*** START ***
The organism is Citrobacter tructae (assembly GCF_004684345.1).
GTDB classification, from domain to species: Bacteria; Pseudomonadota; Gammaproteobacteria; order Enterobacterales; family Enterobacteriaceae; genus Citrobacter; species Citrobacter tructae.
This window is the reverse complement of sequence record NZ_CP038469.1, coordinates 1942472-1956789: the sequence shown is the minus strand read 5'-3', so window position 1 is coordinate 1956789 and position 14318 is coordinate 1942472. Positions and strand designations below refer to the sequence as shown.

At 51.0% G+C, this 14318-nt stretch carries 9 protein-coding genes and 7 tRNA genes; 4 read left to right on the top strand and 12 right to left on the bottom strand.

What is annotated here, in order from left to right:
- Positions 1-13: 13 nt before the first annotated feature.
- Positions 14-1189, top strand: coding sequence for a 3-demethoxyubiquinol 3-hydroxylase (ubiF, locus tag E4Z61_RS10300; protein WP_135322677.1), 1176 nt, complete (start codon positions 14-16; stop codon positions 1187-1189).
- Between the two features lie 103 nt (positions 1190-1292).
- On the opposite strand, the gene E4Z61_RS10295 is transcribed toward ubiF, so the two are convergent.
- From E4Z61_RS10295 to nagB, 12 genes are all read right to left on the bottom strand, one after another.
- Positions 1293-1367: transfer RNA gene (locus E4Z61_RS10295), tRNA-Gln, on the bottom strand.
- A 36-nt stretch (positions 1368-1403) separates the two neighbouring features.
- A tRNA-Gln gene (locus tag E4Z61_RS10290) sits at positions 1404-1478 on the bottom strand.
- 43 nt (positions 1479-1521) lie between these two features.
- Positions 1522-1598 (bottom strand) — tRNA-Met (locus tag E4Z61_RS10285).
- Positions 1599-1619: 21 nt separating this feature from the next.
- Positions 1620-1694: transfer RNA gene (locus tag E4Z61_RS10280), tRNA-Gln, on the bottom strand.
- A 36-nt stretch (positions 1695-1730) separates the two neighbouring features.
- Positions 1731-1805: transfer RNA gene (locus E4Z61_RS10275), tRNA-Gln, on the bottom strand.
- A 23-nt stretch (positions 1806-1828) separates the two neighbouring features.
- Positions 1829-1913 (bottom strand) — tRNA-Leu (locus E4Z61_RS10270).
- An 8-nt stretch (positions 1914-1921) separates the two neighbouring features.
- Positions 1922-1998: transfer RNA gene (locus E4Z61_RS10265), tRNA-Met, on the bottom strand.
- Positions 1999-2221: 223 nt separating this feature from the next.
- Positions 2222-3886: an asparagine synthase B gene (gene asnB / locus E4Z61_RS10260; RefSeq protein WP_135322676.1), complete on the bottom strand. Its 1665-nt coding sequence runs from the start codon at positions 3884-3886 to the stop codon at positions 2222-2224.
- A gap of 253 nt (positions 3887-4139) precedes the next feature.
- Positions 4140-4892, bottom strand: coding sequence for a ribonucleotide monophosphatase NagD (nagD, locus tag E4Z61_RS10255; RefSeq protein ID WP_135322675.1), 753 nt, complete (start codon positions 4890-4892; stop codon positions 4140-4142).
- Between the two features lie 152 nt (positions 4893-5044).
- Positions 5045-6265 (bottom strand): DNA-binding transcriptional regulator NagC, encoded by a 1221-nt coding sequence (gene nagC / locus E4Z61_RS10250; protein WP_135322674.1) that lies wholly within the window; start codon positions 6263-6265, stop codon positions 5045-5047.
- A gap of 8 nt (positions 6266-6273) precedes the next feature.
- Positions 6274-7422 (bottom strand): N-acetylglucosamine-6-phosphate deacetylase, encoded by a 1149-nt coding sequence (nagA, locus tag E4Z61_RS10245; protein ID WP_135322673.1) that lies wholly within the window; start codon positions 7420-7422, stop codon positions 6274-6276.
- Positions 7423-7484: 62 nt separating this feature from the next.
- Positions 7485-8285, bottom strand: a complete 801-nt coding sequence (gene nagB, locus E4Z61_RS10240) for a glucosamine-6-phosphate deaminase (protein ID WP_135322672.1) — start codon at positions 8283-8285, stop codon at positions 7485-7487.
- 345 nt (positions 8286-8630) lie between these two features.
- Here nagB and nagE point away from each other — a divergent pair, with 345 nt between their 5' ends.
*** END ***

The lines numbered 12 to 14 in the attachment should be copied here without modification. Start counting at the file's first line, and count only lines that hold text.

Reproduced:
- A 36-nt stretch (positions 1368-1403) separates the two neighbouring features.
- A tRNA-Gln gene (locus tag E4Z61_RS10290) sits at positions 1404-1478 on the bottom strand.
- 43 nt (positions 1479-1521) lie between these two features.